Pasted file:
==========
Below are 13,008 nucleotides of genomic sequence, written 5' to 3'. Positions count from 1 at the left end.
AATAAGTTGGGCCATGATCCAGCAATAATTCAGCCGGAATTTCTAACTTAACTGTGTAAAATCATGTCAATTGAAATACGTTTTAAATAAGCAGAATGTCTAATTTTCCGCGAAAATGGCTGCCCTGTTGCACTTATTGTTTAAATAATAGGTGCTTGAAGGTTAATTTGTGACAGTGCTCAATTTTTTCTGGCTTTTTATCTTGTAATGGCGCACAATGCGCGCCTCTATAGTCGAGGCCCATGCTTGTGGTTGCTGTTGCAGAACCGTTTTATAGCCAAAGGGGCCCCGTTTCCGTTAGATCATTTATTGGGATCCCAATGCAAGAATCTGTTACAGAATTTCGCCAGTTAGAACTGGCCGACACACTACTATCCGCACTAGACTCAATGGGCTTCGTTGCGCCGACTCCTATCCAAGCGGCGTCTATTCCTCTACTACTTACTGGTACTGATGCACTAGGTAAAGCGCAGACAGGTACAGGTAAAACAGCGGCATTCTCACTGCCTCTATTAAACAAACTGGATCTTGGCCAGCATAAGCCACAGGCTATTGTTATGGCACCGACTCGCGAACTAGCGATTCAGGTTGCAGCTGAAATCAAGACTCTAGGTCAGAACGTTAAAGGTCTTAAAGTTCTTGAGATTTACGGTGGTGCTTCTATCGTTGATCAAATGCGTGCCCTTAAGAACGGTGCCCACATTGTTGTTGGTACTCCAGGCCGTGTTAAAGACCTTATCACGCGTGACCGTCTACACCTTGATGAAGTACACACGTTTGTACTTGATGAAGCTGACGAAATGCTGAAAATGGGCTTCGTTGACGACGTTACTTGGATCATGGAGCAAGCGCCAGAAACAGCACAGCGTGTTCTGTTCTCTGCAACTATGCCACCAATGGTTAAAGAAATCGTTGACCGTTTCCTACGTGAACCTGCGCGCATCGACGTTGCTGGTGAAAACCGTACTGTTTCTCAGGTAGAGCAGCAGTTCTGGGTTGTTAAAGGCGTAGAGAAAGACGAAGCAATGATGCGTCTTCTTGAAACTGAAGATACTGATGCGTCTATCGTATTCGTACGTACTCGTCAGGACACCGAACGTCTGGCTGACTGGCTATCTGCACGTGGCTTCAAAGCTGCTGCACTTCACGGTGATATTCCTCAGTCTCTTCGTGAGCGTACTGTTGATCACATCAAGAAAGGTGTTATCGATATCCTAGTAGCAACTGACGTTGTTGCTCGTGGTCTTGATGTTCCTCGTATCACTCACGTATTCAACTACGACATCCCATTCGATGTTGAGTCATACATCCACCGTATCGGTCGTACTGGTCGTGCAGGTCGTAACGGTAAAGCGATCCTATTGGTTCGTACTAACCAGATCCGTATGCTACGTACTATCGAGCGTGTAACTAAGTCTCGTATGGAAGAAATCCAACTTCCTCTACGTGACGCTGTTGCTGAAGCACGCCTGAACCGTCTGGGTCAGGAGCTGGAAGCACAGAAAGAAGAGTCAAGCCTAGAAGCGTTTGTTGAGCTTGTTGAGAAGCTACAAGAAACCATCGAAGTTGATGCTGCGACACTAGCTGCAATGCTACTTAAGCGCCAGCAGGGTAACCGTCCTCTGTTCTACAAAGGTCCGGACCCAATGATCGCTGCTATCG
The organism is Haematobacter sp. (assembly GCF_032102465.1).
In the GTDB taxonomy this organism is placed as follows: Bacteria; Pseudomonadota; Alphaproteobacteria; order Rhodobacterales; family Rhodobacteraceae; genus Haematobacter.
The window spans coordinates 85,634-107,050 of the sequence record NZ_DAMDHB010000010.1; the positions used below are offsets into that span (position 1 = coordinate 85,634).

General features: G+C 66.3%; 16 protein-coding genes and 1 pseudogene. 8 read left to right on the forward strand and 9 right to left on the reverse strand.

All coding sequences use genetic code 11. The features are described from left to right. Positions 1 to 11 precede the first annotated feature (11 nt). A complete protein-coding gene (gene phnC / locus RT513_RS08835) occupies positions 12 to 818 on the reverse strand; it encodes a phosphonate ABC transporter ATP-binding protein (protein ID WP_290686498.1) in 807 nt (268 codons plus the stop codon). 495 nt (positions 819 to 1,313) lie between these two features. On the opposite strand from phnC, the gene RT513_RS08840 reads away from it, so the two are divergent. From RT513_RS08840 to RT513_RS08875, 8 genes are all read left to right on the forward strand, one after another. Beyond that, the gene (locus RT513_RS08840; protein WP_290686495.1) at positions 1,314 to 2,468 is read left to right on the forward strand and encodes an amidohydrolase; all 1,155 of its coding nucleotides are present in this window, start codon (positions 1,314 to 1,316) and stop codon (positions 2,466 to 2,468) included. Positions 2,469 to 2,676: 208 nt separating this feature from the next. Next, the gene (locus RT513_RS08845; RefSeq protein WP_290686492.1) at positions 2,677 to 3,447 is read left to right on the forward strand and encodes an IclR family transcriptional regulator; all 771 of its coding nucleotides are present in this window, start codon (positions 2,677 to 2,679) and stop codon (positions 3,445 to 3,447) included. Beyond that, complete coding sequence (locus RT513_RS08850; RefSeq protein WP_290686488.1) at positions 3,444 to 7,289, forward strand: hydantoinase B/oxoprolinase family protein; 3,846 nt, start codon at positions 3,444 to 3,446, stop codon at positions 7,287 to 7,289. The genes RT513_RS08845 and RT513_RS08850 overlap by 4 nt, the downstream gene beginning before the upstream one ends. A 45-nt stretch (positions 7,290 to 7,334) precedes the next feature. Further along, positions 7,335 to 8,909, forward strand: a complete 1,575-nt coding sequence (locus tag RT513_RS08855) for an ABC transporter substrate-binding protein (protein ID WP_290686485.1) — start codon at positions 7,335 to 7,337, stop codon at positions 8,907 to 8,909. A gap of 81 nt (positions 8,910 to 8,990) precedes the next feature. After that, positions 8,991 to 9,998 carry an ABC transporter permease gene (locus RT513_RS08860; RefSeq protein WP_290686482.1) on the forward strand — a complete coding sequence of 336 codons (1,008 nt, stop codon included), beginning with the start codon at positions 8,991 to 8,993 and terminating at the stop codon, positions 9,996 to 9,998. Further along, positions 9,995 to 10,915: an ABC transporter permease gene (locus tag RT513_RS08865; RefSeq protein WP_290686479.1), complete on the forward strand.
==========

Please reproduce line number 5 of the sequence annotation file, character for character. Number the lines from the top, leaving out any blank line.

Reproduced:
The window spans coordinates 85,634-107,050 of the sequence record NZ_DAMDHB010000010.1; the positions used below are offsets into that span (position 1 = coordinate 85,634).